So, everything was great. The hit was on for Monday the 30th, Memorial Day at 1PM. The Thursday before around 8AM, I strolled up Haight from a swell breakfast at The Pork Store and had just lit a Swisher Sweet cigar (notice the product & vendor placement?) when I came in view of our intended target. There were two Viacom cranes and a pickup truck at the site. The top board was swinging from the end of one of the cranes & the bottom board (the one WE had chosen!) had a pick on it from the second crane & a signman was oxy-acetyline torching through its I-beam supports!!!! I choked on my cigar – they were removing the board we had planned for months to improve with our own ad celebrating McDonalds 50th. Ron English was in from NYC. Clowns & spy guys were in training. We had made these damn beautiful, expensive figures. We had associates from out of town to film. We were completely geared up for the most ambitious hit since our neon Joe Camel board in 1996! And Viacom was de-installing our billboard! I had an alternate board in mind on Upper Market in the Castro. It wasn’t nearly as good and there wasn’t a high volume McDonalds store directly across the street like there was at the Cala-Haight location. I really wanted the Haight St. board. Really. We were doomed. I wondered: were they permanently removing the board(s)? They were, after all literally removing the entire structure, not merely the plywood backboards. No, no they couldn’t be. It was so, so difficult for a company, even one as omnipotent as Viacom to get a new permit for outdoor ads in the commie anti-commerce bureaucracy of the SF Planning Dept. that they would NEVER voluntarily abandon a high profile neighborhood board like this one. I guessed – I hoped they were merely replacing the old rusted, funky super-structure with a new one. If that were the case, could they finish in 3-4 days prior to Memorial Day? I kept my fears to myself, my fingers crossed & came back several times over the next few days observing the progress of their work. As it turns out they finished the job by Saturday. Two days to spare. A brand spanking new, shiny, clean, sharp VIRGIN billboard was now in place. Our ad would be the first. There would be no others before us. Oh frabjous Day! Calous, Calais! No lost revenue for our corporate sponsors. No crappy dirty substrate to apply to. No future argument that we were somehow impeding commerce by “borrowing” the board! Bwahahahahaha!!!!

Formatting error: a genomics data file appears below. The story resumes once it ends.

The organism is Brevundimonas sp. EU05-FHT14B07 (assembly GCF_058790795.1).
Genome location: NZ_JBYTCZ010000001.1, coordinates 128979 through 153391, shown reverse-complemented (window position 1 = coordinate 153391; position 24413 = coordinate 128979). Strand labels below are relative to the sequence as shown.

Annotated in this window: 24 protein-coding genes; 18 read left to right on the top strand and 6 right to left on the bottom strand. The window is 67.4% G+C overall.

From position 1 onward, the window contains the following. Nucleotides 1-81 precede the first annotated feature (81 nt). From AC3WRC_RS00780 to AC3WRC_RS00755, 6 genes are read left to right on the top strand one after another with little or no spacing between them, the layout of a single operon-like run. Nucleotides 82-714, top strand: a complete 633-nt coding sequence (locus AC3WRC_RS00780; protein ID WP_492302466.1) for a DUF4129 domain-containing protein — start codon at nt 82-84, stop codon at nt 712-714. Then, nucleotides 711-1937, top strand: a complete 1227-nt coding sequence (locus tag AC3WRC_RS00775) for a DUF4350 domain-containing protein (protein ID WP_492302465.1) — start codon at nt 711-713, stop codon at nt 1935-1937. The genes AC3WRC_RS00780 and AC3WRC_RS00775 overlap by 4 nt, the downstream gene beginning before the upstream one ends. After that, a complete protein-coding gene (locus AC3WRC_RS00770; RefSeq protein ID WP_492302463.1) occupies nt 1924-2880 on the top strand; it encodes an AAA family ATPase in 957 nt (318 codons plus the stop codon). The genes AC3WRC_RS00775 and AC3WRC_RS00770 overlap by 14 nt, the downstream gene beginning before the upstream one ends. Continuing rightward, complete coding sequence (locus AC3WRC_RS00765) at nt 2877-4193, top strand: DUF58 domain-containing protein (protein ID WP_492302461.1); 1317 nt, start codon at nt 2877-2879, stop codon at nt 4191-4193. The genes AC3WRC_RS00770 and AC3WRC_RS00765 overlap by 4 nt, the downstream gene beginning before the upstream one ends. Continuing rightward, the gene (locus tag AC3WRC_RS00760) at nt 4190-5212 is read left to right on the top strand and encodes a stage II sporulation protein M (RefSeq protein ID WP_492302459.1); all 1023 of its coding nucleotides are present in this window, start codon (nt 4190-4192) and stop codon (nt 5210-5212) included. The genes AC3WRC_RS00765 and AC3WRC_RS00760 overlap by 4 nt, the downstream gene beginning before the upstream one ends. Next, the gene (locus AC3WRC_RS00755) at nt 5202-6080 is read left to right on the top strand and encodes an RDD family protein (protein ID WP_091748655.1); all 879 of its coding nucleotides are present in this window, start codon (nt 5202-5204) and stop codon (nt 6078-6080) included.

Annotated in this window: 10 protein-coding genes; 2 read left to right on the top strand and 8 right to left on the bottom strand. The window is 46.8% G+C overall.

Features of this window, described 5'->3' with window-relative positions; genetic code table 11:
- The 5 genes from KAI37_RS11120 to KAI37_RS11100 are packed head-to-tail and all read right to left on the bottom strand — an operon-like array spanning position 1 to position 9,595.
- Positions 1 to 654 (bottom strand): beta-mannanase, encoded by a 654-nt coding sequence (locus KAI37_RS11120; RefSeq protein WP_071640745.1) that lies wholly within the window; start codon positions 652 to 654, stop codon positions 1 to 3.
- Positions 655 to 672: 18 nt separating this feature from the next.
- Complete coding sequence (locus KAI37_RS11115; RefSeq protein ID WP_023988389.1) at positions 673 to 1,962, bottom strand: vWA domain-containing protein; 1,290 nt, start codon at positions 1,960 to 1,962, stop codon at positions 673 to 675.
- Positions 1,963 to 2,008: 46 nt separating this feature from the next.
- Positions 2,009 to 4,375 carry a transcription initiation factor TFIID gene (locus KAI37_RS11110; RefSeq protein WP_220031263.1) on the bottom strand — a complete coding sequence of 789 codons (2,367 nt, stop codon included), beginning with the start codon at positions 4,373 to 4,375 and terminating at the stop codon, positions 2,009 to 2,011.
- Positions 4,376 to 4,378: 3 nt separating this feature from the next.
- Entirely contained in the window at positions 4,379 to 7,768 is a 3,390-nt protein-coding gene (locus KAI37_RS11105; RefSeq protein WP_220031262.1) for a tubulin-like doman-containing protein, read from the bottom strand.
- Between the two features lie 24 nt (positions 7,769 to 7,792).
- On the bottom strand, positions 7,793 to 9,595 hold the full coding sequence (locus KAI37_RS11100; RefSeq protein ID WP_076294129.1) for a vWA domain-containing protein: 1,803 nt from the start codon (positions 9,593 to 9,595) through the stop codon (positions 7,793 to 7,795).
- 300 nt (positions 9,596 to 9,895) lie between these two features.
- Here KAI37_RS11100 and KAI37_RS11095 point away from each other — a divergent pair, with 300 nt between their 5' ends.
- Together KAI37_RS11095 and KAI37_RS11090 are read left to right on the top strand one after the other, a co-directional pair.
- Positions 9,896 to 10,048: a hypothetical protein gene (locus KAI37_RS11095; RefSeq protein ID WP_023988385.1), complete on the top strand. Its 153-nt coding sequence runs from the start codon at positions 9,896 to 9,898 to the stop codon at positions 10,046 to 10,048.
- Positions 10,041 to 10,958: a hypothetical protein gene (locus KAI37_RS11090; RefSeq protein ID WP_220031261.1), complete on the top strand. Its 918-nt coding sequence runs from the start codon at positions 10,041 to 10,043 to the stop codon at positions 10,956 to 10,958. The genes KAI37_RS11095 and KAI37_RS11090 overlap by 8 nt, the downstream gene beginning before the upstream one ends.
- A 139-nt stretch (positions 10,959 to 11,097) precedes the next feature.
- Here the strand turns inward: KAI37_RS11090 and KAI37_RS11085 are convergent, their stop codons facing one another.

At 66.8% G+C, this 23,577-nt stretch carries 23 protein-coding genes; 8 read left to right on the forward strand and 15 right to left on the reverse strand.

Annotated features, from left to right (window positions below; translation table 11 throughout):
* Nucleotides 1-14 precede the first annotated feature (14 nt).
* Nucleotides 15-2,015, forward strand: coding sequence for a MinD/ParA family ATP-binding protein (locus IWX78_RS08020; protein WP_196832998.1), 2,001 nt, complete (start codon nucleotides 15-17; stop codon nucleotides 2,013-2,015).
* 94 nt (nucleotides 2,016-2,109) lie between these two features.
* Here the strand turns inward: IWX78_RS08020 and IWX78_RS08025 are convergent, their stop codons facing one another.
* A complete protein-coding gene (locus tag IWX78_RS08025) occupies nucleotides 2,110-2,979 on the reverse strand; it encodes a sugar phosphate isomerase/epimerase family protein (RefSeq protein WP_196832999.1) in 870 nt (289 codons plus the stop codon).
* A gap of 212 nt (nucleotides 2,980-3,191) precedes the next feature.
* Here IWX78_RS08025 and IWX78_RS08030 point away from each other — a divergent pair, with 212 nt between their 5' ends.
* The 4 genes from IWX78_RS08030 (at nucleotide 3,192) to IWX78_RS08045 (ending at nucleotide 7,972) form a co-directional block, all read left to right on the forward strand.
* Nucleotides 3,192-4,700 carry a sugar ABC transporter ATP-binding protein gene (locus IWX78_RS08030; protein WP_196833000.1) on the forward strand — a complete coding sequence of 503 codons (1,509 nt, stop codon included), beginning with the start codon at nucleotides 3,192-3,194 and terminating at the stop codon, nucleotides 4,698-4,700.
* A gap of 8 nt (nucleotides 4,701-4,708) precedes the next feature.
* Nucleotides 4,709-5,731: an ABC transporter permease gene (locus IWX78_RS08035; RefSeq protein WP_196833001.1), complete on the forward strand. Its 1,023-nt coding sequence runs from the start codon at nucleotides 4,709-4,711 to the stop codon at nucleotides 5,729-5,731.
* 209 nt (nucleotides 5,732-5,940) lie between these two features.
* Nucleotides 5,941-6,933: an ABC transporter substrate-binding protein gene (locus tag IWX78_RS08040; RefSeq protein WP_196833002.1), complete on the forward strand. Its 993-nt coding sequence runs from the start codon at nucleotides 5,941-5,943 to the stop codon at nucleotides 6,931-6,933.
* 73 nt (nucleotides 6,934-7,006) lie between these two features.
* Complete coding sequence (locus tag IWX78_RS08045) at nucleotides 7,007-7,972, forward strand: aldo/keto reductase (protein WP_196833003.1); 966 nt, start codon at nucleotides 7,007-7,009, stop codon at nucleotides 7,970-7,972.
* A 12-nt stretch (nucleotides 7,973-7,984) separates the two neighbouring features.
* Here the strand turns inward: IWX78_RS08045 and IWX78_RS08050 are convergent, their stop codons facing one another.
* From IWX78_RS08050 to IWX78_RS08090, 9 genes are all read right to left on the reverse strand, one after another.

Even so, I figured our chances of pulling it off in broad daylight with a crew of dozens, a block from the cop shop & across the street from the highest volume Mc-E-dees in Frisco were less than 50/50.
Walking from the Park to the van was one of THOSE moments. My life has always been informed and inspired by adventure film, pulp and weird fiction and B-horror movies. There were four of us. Ron English. One of my heroes. He & Mark Pauline (on the ground crew) of SRL fame (an early billboard improver) are the two hardest working, most talented, obsessive, brilliant and child-like artists I have ever had the great good fortune to know and work with. Ron is, among many other art talents a ONE MAN BILLBOARD CYCLONE. His work has NO parallels. These guys are the real deal. Real art heroes in a world of mewling. puking, sucking, boot-licking gallery commerce. They take serious chances and (have) paid the consequences for real. Jail time, injury, censure. THATS what art should be about. Beauty, fear, all that – forged in the crucible of TRUE RISK
Also on board was old friend Louis Cyphier. A man to be trusted in all circumstances. One hell of a co-conspiritor. Always has your back. Good high man. The ladies love him too.
Rounding off our install team was Freeman T. – Rock solid tradesman. Unparalleled Art installer. Calm, capable, a true white gloves tradesman of the highest order.
What a team.
Walking to the van on our way to the hit I had a moment of genuine cinematic synesthesia. We smelled of the sweat of fear. Our resolve in the face of near certain detection, defeat, capture and imprisonment was total. Like Pike Bishop, Lyle & Tector Gorch & Dutch Engstrom, we strode steadily to a near certain fate…more later.
And don’t forget to come see Popaganda, the Life & Crimes of Ron English at the Red Vic Movie House this Friday or Saturday night. The finale of this hilarious, thought provoking film biography of Ron Englisht is the 50th McDonalds billboard described in this post. It is a must see.